In the first post of this series, I explained how my funding source (and therefore my job description) has changed in the last couple of months, specifically to include more project management. Still undecided about pursuing formal PM training and qualifications, I’m currently trying to adopt the optimal combination of best practices from my prior experiences to apply to each of several projects.
AKA, winging it.
My adaption of the stand-up meetings we used in my industry position seems to be working pretty well for my biggest, broadest, overarching project that encompasses several distinct yet interconnected sub-projects. However, I’m going to be trying a different approach to managing some of my other, smaller, stand-alone projects.
As I mentioned last time, I’d love to hear your thoughts and experiences (more best practices to adopt!)
“Wake up, n00b. The metrics have you”: the industry experience
My former company was all about the metrics.
The big pushes that required stand-up meetings also required metrics. We all had quantitative targets to hit, and reported back on them at regular intervals. My own metrics included completing a certain number of product inserts, labels, internal documents etc. My progress was tracked and graphed and disseminated and analysed. R&D, QC, QA, Sales, and Tech Support all had their own progress similarly tracked.
I fit into this system rather well. I like numbers. I love graphs. And the system really did make it easier to spot bottlenecks and other problems, and keep people on track; if QC’s “signed off on product” metrics are lagging three weeks behind R&D’s “released to QC” metrics, there’s a problem. If Marketing get so sick of making labels that they decide to shirk their duties and spend three days doodling ideas for the next ad campaign and/or staring out the window instead, their “signed off on label” graph line will plateau well short of its target value and people will comment (this never actually happened, although I was sorely tempted at times).
We used metrics outside of big product launch pushes, too. Everyone was assigned their own metrics for the next year at their annual review; complete five email ad campaigns, publish twelve print ads, launch 20 new products, grow sales of product X by 5%, etc. Our metrics were reviewed quarterly with our immediate supervisor, and were used to assess performance in the next annual report. Meeting or exceeding your assigned metrics was a good way to get the maximum performance-related pay increase (or bonus, some years; I myself managed to work at that company during the only two years in its history in which no bonuses were paid).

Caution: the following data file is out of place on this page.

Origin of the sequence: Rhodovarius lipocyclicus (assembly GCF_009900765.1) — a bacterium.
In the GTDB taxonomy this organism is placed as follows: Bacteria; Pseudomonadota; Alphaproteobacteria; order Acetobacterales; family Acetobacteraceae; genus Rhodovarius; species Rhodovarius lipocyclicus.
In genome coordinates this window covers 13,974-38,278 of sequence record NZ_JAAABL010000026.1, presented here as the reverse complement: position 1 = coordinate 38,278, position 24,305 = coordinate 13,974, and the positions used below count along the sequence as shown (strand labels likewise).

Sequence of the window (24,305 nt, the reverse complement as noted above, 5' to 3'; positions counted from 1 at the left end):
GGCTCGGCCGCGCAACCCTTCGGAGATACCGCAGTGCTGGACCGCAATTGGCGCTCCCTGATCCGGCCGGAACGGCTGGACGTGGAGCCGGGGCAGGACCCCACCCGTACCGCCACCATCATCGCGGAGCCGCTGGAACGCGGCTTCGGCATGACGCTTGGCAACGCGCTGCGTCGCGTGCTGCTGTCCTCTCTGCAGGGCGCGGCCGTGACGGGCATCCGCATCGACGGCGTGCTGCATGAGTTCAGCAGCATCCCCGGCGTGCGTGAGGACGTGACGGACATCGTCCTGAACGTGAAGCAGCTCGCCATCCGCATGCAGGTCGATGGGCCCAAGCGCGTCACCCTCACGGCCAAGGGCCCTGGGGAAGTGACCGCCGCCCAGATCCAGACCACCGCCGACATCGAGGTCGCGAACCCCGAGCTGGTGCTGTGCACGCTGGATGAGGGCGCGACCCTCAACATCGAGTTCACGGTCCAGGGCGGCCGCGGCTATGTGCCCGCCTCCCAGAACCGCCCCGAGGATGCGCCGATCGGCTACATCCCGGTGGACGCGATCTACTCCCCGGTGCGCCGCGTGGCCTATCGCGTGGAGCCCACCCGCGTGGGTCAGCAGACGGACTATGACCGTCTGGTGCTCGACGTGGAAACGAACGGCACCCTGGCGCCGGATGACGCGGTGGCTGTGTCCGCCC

I did not like this use of metrics, and will definitely not be proposing to introduce it system in my new job! Job performance is about quality as well as quantity, and in my opinion we relied far too much on measuring the latter. For specific projects, though, and if done right, the type of metrics I described first can be a very useful tool.
“What is the metrics?”: persuading academics to take the red pill
I’m managing a new translational research project that will start recruiting patients in February. The team includes a nurse, radiologists, a medical oncologist, a statistician, pathologists, molecular biologists, and bioinformaticians. Everyone’s role is very clearly laid out in the protocol, and we have a clear target number of patients to recruit. On a day-to-day basis, the nurse and radiologists don’t need to know about the DNA sequencing steps. The statistician doesn’t need to know about patient recruitment. The bioinformatics team don’t need to know about the pathological assessment of the samples.
For these reason, and because organising meetings with clinicians is a bitch, I’m going to manage this project by getting everyone to report on specific metrics by email on a monthly basis. I’ll compile the numbers, and no doubt spend a happy few hours fiddling about with graphs to figure out the best way of visualising our progress.
Here’s a blog-safe version of the spreadsheet I’m going to ask people to fill in each month:
(Page numbers refer to the grant proposal, which lays out all the steps and which I’ve asked everyone to re-read to understand how they fit into the big picture).
The whole team will meet after each of the first five patients has cleared the first three phases, to make sure everything is working as it should and that no steps are being missed. After we’re up and running, I’ll set up a monthly alert in Outlook as if this was a meeting, reminding everyone to fill in the numbers for the tasks assigned to them in the spreadsheet, and email their version to me. I’ll obviously also make sure that all problems are reported to me. This is a good team and I have no worries about compliance – I won’t even need to bribe them with brownies!
This will be the first time I’ve used a metrics reporting system to help me manage a research project. I’m sure there will be wrinkles to iron out, but overall I’m reasonably confident that it’ll work. After assessing how it’s going in this new project that I can set up as I like, I’ll also impose the system onto some of our department’s existing stand-alone projects. I already have the metrics listed for one of these projects – an easy task if the grant proposal is well organised and progress is readily quantifiable. A couple of people (i.e. the statistician and lead bioinformatician) will end up with multiple sets of metrics to complete, but most other lab members are only involved in one or maybe two of these projects and won’t have to spend much time on it at all. As with the meetings it may take time for people to adapt and form the appropriate habits, but hopefully everyone will be reasonably happy with the system.
Especially me. Remember, I get to play with graphs!